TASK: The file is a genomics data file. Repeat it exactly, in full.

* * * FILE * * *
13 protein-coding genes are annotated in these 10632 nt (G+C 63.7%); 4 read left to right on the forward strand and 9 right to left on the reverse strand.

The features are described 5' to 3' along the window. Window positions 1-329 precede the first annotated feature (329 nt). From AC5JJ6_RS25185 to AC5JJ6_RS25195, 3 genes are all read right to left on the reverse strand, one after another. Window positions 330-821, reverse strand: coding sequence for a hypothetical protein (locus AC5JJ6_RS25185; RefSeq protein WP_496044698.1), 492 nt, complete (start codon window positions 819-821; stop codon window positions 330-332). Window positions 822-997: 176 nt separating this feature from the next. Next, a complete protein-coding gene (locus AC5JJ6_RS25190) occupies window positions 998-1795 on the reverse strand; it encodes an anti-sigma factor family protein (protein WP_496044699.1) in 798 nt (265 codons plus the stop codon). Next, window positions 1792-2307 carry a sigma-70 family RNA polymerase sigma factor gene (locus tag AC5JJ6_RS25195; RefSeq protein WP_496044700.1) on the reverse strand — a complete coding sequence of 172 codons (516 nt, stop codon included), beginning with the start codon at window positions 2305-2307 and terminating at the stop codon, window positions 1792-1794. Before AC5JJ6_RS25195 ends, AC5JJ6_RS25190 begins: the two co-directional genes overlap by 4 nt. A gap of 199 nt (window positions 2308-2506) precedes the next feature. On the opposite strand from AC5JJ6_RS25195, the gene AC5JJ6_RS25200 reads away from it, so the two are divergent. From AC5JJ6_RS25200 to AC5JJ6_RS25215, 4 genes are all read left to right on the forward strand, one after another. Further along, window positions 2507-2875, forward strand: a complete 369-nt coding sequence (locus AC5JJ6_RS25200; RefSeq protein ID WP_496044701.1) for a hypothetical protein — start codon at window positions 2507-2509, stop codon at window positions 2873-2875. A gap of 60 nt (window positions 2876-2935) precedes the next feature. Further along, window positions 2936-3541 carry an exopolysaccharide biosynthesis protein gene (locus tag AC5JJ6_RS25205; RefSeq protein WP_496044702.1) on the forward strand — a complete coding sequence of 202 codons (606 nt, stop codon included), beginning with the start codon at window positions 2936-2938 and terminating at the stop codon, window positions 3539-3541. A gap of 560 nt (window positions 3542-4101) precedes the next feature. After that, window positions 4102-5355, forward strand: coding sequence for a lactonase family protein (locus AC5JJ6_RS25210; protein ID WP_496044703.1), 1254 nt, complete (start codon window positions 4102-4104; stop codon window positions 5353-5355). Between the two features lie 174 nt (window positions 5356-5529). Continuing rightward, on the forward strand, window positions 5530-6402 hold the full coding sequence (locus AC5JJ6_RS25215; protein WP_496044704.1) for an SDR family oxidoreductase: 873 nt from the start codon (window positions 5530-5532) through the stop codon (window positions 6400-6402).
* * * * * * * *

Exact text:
13 protein-coding genes are annotated in these 10632 nt (G+C 63.7%); 4 read left to right on the forward strand and 9 right to left on the reverse strand.

The features are described 5' to 3' along the window. Window positions 1-329 precede the first annotated feature (329 nt). From AC5JJ6_RS25185 to AC5JJ6_RS25195, 3 genes are all read right to left on the reverse strand, one after another. Window positions 330-821, reverse strand: coding sequence for a hypothetical protein (locus AC5JJ6_RS25185; RefSeq protein WP_496044698.1), 492 nt, complete (start codon window positions 819-821; stop codon window positions 330-332). Window positions 822-997: 176 nt separating this feature from the next. Next, a complete protein-coding gene (locus AC5JJ6_RS25190) occupies window positions 998-1795 on the reverse strand; it encodes an anti-sigma factor family protein (protein WP_496044699.1) in 798 nt (265 codons plus the stop codon). Next, window positions 1792-2307 carry a sigma-70 family RNA polymerase sigma factor gene (locus tag AC5JJ6_RS25195; RefSeq protein WP_496044700.1) on the reverse strand — a complete coding sequence of 172 codons (516 nt, stop codon included), beginning with the start codon at window positions 2305-2307 and terminating at the stop codon, window positions 1792-1794. Before AC5JJ6_RS25195 ends, AC5JJ6_RS25190 begins: the two co-directional genes overlap by 4 nt. A gap of 199 nt (window positions 2308-2506) precedes the next feature. On the opposite strand from AC5JJ6_RS25195, the gene AC5JJ6_RS25200 reads away from it, so the two are divergent. From AC5JJ6_RS25200 to AC5JJ6_RS25215, 4 genes are all read left to right on the forward strand, one after another. Further along, window positions 2507-2875, forward strand: a complete 369-nt coding sequence (locus AC5JJ6_RS25200; RefSeq protein ID WP_496044701.1) for a hypothetical protein — start codon at window positions 2507-2509, stop codon at window positions 2873-2875. A gap of 60 nt (window positions 2876-2935) precedes the next feature. Further along, window positions 2936-3541 carry an exopolysaccharide biosynthesis protein gene (locus tag AC5JJ6_RS25205; RefSeq protein WP_496044702.1) on the forward strand — a complete coding sequence of 202 codons (606 nt, stop codon included), beginning with the start codon at window positions 2936-2938 and terminating at the stop codon, window positions 3539-3541. A gap of 560 nt (window positions 3542-4101) precedes the next feature. After that, window positions 4102-5355, forward strand: coding sequence for a lactonase family protein (locus AC5JJ6_RS25210; protein ID WP_496044703.1), 1254 nt, complete (start codon window positions 4102-4104; stop codon window positions 5353-5355). Between the two features lie 174 nt (window positions 5356-5529). Continuing rightward, on the forward strand, window positions 5530-6402 hold the full coding sequence (locus AC5JJ6_RS25215; protein WP_496044704.1) for an SDR family oxidoreductase: 873 nt from the start codon (window positions 5530-5532) through the stop codon (window positions 6400-6402).